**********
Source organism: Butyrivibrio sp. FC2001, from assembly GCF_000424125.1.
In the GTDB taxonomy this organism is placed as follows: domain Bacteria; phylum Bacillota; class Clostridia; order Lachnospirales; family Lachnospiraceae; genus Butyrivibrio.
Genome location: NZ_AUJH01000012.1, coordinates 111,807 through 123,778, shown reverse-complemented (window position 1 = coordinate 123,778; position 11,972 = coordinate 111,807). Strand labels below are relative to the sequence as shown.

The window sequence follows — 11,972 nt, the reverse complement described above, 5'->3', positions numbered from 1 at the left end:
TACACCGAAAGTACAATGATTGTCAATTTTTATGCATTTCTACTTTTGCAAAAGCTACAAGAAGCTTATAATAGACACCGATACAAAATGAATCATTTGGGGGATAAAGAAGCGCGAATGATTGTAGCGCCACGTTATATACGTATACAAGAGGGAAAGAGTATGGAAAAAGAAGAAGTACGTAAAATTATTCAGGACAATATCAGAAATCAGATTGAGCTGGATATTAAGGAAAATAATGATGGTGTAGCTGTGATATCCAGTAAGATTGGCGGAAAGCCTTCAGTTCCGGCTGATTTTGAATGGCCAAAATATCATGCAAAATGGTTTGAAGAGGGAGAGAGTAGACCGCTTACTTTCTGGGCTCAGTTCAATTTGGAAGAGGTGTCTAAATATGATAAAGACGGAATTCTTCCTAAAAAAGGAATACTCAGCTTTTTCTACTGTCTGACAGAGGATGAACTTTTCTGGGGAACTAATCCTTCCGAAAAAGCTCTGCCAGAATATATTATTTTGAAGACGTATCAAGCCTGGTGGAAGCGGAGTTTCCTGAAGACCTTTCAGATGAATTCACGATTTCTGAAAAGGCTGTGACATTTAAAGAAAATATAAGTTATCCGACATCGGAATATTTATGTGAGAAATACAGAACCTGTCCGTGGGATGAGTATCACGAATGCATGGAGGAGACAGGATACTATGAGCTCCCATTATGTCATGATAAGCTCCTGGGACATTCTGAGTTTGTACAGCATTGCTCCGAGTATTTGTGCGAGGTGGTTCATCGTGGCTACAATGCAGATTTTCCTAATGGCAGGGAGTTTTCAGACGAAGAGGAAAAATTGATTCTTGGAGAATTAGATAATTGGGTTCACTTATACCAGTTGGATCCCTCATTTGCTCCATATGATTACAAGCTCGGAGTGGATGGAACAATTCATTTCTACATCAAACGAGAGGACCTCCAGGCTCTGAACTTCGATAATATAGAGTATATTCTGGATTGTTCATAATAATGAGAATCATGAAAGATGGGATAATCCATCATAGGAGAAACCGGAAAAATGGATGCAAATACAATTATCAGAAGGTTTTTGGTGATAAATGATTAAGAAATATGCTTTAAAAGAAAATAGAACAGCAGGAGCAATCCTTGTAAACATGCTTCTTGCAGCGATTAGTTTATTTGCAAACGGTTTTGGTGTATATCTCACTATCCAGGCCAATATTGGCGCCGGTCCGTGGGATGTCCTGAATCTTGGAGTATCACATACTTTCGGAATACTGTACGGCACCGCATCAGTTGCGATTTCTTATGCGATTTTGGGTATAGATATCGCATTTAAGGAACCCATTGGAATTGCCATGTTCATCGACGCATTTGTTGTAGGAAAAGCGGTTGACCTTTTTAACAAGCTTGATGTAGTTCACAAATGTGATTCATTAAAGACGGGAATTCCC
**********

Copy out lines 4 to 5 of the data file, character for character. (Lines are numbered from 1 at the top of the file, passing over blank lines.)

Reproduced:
The window sequence follows — 11,972 nt, the reverse complement described above, 5'->3', positions numbered from 1 at the left end:
TACACCGAAAGTACAATGATTGTCAATTTTTATGCATTTCTACTTTTGCAAAAGCTACAAGAAGCTTATAATAGACACCGATACAAAATGAATCATTTGGGGGATAAAGAAGCGCGAATGATTGTAGCGCCACGTTATATACGTATACAAGAGGGAAAGAGTATGGAAAAAGAAGAAGTACGTAAAATTATTCAGGACAATATCAGAAATCAGATTGAGCTGGATATTAAGGAAAATAATGATGGTGTAGCTGTGATATCCAGTAAGATTGGCGGAAAGCCTTCAGTTCCGGCTGATTTTGAATGGCCAAAATATCATGCAAAATGGTTTGAAGAGGGAGAGAGTAGACCGCTTACTTTCTGGGCTCAGTTCAATTTGGAAGAGGTGTCTAAATATGATAAAGACGGAATTCTTCCTAAAAAAGGAATACTCAGCTTTTTCTACTGTCTGACAGAGGATGAACTTTTCTGGGGAACTAATCCTTCCGAAAAAGCTCTGCCAGAATATATTATTTTGAAGACGTATCAAGCCTGGTGGAAGCGGAGTTTCCTGAAGACCTTTCAGATGAATTCACGATTTCTGAAAAGGCTGTGACATTTAAAGAAAATATAAGTTATCCGACATCGGAATATTTATGTGAGAAATACAGAACCTGTCCGTGGGATGAGTATCACGAATGCATGGAGGAGACAGGATACTATGAGCTCCCATTATGTCATGATAAGCTCCTGGGACATTCTGAGTTTGTACAGCATTGCTCCGAGTATTTGTGCGAGGTGGTTCATCGTGGCTACAATGCAGATTTTCCTAATGGCAGGGAGTTTTCAGACGAAGAGGAAAAATTGATTCTTGGAGAATTAGATAATTGGGTTCACTTATACCAGTTGGATCCCTCATTTGCTCCATATGATTACAAGCTCGGAGTGGATGGAACAATTCATTTCTACATCAAACGAGAGGACCTCCAGGCTCTGAACTTCGATAATATAGAGTATATTCTGGATTGTTCATAATAATGAGAATCATGAAAGATGGGATAATCCATCATAGGAGAAACCGGAAAAATGGATGCAAATACAATTATCAGAAGGTTTTTGGTGATAAATGATTAAGAAATATGCTTTAAAAGAAAATAGAACAGCAGGAGCAATCCTTGTAAACATGCTTCTTGCAGCGATTAGTTTATTTGCAAACGGTTTTGGTGTATATCTCACTATCCAGGCCAATATTGGCGCCGGTCCGTGGGATGTCCTGAATCTTGGAGTATCACATACTTTCGGAATACTGTACGGCACCGCATCAGTTGCGATTTCTTATGCGATTTTGGGTATAGATATCGCATTTAAGGAACCCATTGGAATTGCCATGTTCATCGACGCATTTGTTGTAGGAAAAGCGGTTGACCTTTTTAACAAGCTTGATGTAGTTCACAAATGTGATTCATTAAAGACGGGAATTCCC